The strange thing about joining a new company is the strangeness of it. Everything is somewhat different from the known, but it is not completely unknown either. Some attributes of organizations tend to be present in all of them. Use of Microsoft Office is one example, having conference rooms, kitchen areas, photocopiers, and other office equipment is largely similar, so is the likelihood of enjoying a level of employee benefits. Similar organizational processes appear: a payroll system, expense and timesheet requirements, and phone numbers, business cards, and email addresses are part and parcel of most organizational life. But beyond these explicit and/or tangible aspects things are different, and it's getting to grips with those which are so fascinating.
I've just spent my first week on-site in the company I joined on April 2. So in this one there are some things that it seems I don't have to do:
- Log in to my computer with my ID/smart card
- Have my ID card on me to get into the building
- Have an ID card (or a list of more than 20 passwords to get into the various organizational websites. In this organization I just have 2 so far).
- Clear my desk in the evening (not that I have a desk because I'm going to be home based) but I'm just observing others who do have a desk on this one
- Work out who is who in the hierarchy and how they are going to play their position – there's very little observable hierarchy including no private offices
Here are some things I do have to do
- Use the company mugs of which there are hundreds in the kitchens to avoid disposable ones – the company is 'green' and appears to act on this rather than talk about it
- Follow the standard signature block on my emails – in my previous organization there was no standardization whatsoever on this
- Quickly learn to use the CRM system (totally new to me)
- Get to grips with the company language and what it means in practice. For example: markets, studios, core teams, market managers, first Thursdays, BDIR (!), workplace strategy, transition planning, and so on
- Start to attend various repeated meetings that are appearing in my calendar.
- Trawl the intranet for useful history, and current goings on. (And also to match names and faces).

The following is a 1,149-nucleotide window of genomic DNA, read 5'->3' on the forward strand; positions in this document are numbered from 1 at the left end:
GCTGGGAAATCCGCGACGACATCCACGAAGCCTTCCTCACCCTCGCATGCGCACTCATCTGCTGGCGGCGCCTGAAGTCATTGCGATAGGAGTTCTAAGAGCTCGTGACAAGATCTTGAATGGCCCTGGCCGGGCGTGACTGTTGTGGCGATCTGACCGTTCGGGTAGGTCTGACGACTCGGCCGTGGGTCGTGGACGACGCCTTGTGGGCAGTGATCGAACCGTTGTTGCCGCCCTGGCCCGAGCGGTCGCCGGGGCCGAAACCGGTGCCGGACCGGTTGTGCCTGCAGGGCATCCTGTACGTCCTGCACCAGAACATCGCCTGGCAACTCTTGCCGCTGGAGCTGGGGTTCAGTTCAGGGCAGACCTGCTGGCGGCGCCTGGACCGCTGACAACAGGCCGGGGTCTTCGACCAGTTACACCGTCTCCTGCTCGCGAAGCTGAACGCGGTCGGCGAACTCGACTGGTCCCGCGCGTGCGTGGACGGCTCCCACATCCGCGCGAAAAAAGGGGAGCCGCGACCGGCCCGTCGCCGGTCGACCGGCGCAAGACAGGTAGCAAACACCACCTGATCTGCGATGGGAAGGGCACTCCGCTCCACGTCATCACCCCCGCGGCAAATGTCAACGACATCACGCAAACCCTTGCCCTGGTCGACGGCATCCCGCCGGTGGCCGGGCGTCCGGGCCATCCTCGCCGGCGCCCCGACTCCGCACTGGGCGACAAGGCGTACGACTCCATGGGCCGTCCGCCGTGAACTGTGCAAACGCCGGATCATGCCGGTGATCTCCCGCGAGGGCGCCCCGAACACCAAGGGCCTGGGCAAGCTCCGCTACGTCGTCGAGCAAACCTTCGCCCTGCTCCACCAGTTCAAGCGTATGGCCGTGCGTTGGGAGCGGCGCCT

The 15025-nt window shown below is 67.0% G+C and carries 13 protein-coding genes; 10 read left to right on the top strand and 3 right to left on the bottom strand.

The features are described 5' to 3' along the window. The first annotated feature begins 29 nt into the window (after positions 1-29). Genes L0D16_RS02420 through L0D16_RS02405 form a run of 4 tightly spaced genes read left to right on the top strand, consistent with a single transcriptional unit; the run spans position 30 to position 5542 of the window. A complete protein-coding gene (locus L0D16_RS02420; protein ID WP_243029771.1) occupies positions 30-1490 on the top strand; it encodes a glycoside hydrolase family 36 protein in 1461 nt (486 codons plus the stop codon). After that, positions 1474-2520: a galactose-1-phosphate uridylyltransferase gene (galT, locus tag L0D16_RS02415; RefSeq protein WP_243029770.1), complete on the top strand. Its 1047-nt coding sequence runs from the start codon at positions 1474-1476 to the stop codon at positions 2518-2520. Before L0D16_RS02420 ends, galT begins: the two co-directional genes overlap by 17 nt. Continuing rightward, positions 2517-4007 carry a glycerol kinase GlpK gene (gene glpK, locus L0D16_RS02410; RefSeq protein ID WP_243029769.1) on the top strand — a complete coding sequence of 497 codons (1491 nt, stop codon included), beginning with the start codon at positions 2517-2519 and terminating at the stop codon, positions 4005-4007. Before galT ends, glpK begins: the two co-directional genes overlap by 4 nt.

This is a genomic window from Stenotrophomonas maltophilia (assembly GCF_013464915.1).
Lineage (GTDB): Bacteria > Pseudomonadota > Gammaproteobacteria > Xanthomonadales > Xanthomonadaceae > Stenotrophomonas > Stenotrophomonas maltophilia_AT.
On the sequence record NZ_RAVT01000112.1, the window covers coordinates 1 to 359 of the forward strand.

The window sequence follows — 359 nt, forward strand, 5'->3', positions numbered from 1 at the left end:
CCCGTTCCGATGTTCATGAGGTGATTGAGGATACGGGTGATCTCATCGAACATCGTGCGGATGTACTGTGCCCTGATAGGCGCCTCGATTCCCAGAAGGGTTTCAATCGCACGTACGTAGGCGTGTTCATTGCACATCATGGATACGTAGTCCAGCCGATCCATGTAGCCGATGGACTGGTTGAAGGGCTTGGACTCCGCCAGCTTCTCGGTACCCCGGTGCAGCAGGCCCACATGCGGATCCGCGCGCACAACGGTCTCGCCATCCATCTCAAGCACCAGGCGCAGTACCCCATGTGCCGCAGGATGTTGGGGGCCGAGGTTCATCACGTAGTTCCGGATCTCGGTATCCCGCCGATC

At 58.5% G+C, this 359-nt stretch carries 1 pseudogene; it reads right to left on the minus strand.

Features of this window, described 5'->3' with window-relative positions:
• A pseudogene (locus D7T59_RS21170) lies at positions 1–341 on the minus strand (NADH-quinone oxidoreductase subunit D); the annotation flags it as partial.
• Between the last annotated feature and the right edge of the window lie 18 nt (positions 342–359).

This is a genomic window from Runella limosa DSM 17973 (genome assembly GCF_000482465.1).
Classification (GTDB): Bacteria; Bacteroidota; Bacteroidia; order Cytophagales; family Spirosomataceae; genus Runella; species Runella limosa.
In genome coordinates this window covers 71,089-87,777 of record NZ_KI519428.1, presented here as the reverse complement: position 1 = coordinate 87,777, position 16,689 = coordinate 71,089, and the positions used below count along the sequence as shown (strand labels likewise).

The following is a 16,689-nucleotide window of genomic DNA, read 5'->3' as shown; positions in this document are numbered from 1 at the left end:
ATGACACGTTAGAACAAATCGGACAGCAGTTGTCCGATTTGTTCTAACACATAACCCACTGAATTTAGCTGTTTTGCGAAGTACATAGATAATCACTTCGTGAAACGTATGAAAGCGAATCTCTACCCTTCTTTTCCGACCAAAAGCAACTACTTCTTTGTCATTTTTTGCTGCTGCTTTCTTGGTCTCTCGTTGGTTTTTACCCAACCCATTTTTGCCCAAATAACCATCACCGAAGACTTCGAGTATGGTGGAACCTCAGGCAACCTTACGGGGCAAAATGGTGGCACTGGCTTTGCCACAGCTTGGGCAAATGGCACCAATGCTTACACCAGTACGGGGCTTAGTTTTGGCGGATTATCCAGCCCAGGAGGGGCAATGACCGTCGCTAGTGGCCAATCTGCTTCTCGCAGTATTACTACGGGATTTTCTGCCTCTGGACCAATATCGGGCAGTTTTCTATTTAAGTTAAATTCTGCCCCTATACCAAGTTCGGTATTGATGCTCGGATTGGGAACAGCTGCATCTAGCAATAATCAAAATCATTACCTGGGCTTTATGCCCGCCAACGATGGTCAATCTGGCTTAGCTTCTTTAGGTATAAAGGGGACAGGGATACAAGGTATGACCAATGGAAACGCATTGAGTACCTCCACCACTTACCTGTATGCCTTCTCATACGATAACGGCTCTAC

There's a fun convention of naming the conference rooms after jazz albums. So one evening in the week when I felt pretty brain dead I got out the floor plan – which is a tremendously useful document and You Tubed each of the conference room names and listened to a snippet of the album. Lots of Miles Davis and Thelonious Monk but some were totally new (Muriel Grossman) to me and very worth listening to.
I was reminded of my days at British Airways were conference rooms were named after locations so when someone said they would see me (or someone else) in 'Rome' people often didn't know whether they meant the conference room or actually Rome, Italy because BA people were constantly traveling.
Not only is there the company geography to get to know, there's the local geography to understand – coffee shops, lunch places, running routes, etc.
Of course beyond getting to grips with 'the way we do things round here' in an informal sense there's the getting to grips with the work. And that's where I'm in the position of what is known as 'eating your own dogfood'. This phrase comes from the computer world, "One of the most important rules in software is to eat your own dog food. The concept is simple: If you have confidence in your product, you use it". On mashable there's a post about Google's senior management staff not using Google+ pointing out that they are not eating their own dogfood. The post is a restatement of a different one that gives more details
Why am I aiming to eat my own dogfood? My PhD dissertation was on senior people joining a new organization – what made them succeed or fail even when they appeared to have the right technical skills, experience, and knowledge to do the job they were hired to do. The outcome of the several years of research was that senior/executive level new hires had to
a. fit in socially i.e. rapidly create networks, reputation, good impression, and community rapport
b. get on and prove they could meet – or preferably exceed performance expectations
Generally they had to meet these two objectives simultaneously and within a short window – three months – or they would leave the organization by being indirectly eased out or directly asked to leave. I came up with a series of management checklists – published by the Chartered Management Institute and available from them – and a methodology for minimizing the risk of these people failing as failure at this level is very expensive not just in money but in reputation, time, motivation, and so on.
So here I am looking at the checklists again. There are ten of them in the first series (and a further ten in a second series) so that's salutary for a start: ten things to think about on how to join an organization. I'm re-reading them. Do I know how to handle the politics? Have I got the job I think I've got? Can I adjust my style? They seem full of perfectly sound advice and useful suggestions that I'd do well to pay attention to. I'm wondering if I have it in me to use the lists and will they help me succeed? Well, I do think that eating one's own dog food is a good thing to do. So I'm giving it a go. I'll find out within three months whether it's an effective diet.